A Review of Popular “The Force Awakens” Reviews

With over a billion dollars of ticket revenue, it’s safe to assume that a great many people have seen the film Star Wars: The Force Awakens since it was released on December 18. And with that, a great many reviews have come out as well. You know the saying, “Everyone’s a critic!” Well, thanks to the internet, now everyone really IS.

But how often do people critique the critiques? It’s hard to say how good or bad someone’s opinion is unless you have a critical eye who can examine it. Here I humbly offer that service to you.

Richard Brody, The New Yorker:

Brody pretends he’s better than the fans of the series by insisting he could see plot twists a mile away and that every moment was overplayed and the film ultimately crumples under its own weight. But would you have expected any different for a publication whose logo literally has a DUDE HOLDING A MONOCLE?  Rating: 2/10 lightsabers

L’Osservatore Romano, The Daily Newspaper of The Vatican:

Somehow the Catholic Church feels that the dark parts of this film are too dark, the bad guys too bad. The Catholic Church. Yes. That Catholic Church. The ones who believe in something that isn’t too far off from the idea of The Force, also have funny hats, and literally believe in a concept called “eternal damnation”. Rating: 3/10 blue glowy ghost holograms

My Uncle Bob, our Family Christmas Party:

Bob said it was too loud and he couldn’t keep the characters straight. There’s a lady, a black guy, a bigfoot, and some old people. COME ON, BOB. THEY MADE IT SO EASY FOR YOU. HAVE YOU EVEN SEEN A MOVIE BEFORE. SHEESH. P.S. We all know you’re the one who farted. It wasn’t a squeaky folding chair. Rating: 0/10 no wonder you’re divorced

Little Timmy, a child:

“I liked the part where the spaceships when woo and then the lady got the lightsaber.”

You get it, kid. Rating: BB-great

The Only Constant Is Change (And Shopping)


I’ve subscribed to magazines for a long time. I loved Wired for years and Real Simple magazine stepped in and gave me wisdom and advice that I couldn’t get from my family. But there’s one magazine I’ve been buying since issue one. One magazine that I’ve still subscribed to even after I ditched the others: ShopSmart. ShopSmart is a magazine from Consumer Reports… It focused on not only reviewing products, per Consumer Reports’ standard offerings, but also developing specific content for its readers.

Well. It was. And it used to.

I got this postcard in the middle of last week:


RIP ShopSmart. I can’t say I’m shocked. The magazine had a small subscriber base and Consumer Reports wants to focus on digital. And they absolutely should. Everyone is moving to the ease of the internet and with how Consumer Reports works, being a nonprofit and all, they’re going to have to find the best way they can present their findings. In a world where information is practically free and a click away (and where the veracity of this information is often suspect) this will be challenging. So I get it.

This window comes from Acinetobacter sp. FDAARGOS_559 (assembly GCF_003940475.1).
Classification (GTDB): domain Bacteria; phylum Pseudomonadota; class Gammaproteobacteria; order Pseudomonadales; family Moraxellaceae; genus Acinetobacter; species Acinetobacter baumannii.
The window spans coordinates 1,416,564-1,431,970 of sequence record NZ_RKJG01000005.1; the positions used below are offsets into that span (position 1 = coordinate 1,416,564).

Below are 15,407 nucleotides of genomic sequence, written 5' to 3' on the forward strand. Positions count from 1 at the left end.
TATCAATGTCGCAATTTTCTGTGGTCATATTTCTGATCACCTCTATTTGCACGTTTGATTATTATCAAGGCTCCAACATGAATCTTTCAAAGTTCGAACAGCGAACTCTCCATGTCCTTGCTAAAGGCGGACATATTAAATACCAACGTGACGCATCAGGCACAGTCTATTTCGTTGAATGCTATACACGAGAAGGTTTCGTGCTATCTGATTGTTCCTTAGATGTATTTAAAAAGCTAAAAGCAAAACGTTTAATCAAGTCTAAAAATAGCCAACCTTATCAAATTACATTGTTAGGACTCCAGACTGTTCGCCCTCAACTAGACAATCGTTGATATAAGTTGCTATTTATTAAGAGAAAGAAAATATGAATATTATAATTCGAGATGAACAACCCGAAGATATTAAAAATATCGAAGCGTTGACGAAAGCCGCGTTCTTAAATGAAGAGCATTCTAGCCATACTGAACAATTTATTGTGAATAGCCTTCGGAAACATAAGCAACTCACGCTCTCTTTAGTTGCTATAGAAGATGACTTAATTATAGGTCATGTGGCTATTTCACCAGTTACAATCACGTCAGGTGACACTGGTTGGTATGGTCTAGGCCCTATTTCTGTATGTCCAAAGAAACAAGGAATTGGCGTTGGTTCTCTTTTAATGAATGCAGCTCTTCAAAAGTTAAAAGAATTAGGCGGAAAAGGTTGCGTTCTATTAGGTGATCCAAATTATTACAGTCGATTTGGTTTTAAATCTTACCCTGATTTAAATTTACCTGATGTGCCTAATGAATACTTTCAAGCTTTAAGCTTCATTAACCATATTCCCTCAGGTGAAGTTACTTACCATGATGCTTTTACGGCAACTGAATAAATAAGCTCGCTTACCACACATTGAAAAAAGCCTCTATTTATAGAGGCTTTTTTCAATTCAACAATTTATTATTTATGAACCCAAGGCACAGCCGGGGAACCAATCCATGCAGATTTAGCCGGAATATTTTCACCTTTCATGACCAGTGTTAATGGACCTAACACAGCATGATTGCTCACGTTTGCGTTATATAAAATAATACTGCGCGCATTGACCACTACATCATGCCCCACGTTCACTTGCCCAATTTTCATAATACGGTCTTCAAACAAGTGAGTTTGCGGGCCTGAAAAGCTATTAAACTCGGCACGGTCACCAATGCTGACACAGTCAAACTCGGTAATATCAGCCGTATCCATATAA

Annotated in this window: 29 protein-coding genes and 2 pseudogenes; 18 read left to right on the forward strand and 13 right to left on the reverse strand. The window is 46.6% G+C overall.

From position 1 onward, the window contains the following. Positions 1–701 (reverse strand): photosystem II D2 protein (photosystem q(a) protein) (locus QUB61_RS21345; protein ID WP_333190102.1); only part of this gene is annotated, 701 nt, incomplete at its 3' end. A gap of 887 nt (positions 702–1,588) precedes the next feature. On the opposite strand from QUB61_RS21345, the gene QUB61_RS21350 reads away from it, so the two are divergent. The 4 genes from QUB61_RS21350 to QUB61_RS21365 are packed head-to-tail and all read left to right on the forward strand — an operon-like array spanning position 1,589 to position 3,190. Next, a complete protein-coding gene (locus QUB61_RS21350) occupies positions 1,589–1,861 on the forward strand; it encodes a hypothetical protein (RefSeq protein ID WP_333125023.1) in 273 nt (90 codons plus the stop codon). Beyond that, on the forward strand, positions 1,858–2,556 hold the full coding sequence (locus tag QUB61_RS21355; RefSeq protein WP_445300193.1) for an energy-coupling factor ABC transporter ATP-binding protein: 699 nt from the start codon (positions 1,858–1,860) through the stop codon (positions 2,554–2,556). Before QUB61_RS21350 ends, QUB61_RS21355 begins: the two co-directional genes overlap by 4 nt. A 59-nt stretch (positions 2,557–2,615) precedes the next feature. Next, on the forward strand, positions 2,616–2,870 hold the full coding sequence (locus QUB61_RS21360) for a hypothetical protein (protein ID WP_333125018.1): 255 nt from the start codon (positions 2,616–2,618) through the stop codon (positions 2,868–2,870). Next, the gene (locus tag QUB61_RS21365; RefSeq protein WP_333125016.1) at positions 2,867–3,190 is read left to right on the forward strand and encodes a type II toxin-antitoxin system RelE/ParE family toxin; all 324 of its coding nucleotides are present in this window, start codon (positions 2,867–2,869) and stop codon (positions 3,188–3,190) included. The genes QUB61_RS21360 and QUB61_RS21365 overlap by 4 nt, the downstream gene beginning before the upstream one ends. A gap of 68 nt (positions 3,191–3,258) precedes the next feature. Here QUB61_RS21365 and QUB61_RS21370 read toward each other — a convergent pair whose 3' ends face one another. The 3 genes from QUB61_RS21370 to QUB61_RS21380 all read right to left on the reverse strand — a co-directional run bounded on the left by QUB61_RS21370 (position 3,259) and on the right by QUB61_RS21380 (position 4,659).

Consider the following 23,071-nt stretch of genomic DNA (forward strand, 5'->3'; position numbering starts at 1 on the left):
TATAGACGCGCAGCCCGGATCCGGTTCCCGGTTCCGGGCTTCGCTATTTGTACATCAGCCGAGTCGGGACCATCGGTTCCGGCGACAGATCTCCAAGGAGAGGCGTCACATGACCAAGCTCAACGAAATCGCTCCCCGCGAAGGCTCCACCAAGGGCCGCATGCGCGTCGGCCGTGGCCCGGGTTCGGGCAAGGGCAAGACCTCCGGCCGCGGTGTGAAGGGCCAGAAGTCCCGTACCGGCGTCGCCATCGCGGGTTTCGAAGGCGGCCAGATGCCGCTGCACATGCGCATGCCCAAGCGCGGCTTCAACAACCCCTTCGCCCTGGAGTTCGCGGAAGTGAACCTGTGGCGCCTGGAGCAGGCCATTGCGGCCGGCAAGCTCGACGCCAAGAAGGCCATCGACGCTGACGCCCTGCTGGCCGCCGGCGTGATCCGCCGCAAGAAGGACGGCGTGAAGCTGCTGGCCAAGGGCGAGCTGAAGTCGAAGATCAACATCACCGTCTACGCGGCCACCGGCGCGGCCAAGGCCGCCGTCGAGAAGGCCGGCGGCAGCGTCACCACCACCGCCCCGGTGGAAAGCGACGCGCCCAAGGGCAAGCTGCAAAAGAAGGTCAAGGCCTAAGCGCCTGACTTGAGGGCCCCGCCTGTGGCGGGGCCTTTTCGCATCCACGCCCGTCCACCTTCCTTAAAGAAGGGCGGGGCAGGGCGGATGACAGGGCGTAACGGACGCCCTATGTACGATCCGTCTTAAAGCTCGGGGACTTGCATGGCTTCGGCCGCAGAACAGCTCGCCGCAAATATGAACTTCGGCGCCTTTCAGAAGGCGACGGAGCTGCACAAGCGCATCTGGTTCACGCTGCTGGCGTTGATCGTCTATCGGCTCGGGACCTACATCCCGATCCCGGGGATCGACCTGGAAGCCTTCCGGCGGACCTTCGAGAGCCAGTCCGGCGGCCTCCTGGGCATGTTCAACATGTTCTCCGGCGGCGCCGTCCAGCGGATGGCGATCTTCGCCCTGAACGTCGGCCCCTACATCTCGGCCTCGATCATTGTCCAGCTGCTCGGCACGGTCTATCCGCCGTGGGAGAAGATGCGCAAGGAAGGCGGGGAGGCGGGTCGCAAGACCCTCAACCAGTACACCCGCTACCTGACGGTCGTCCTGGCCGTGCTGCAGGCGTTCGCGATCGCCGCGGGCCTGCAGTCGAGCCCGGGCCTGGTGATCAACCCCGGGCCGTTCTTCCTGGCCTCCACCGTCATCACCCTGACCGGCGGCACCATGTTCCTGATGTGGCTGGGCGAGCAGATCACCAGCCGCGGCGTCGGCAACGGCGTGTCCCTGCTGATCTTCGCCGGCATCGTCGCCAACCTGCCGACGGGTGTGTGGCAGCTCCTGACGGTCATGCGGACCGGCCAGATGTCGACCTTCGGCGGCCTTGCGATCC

That said, I really liked ShopSmart. I hope Consumer Reports fulfills their promise of incorporating things from ShopSmart into their usual offerings. I always found the original Consumer Reports magazine very dry. ShopSmart had a voice. They always focused on saving money, highlighted technology, shared something new in every issue, and was always relevant. I could find out what apps I could download on my phone to get coupons or deals. I could compare lawn equipment and figure out what peanut butter what cheapest (while still being tasty). But most importantly, it taught me what to look for. It taught me how to shop as an informed consumer.

This was the sort of thing I was always trying to do on my own time. I’m the type that does heavy research before buying anything. I’d rather spend some effort figuring how best to spend my money than buy something that sucks. I learned it from my dad, who enjoyed a gift subscription of ShopSmart from me for years and read it cover to cover as well. Sure, the subscription offset the savings, but I’ve made enough large purchases wisely that it was worth it. And it was nice to trust someone else to be an expert instead of doing the heavy lifting myself.

Those are all things that I think should be at the heart of any consumer based publication. To be an informed and educated consumer means knowing about all of the above mentioned. ShopSmart did a really excellent job at that.

Consumer Reports right now is a lot of data about things people buy. It’s sort of there, floating, without context. I’d like to see the newer Consumer Reports sort of mash the style of these two periodicals together. If the new magazine was a hybrid of the two publications, it would really be something worth reading.

If you’re seeing this and you’re just now learning about ShopSmart, that’s a bummer and I’m sorry you missed out. I’d recommend checking out BrightNest and The Sweethome to fill in some of the gaps. They’re good stuff. Hopefully Consumer Reports can be, too.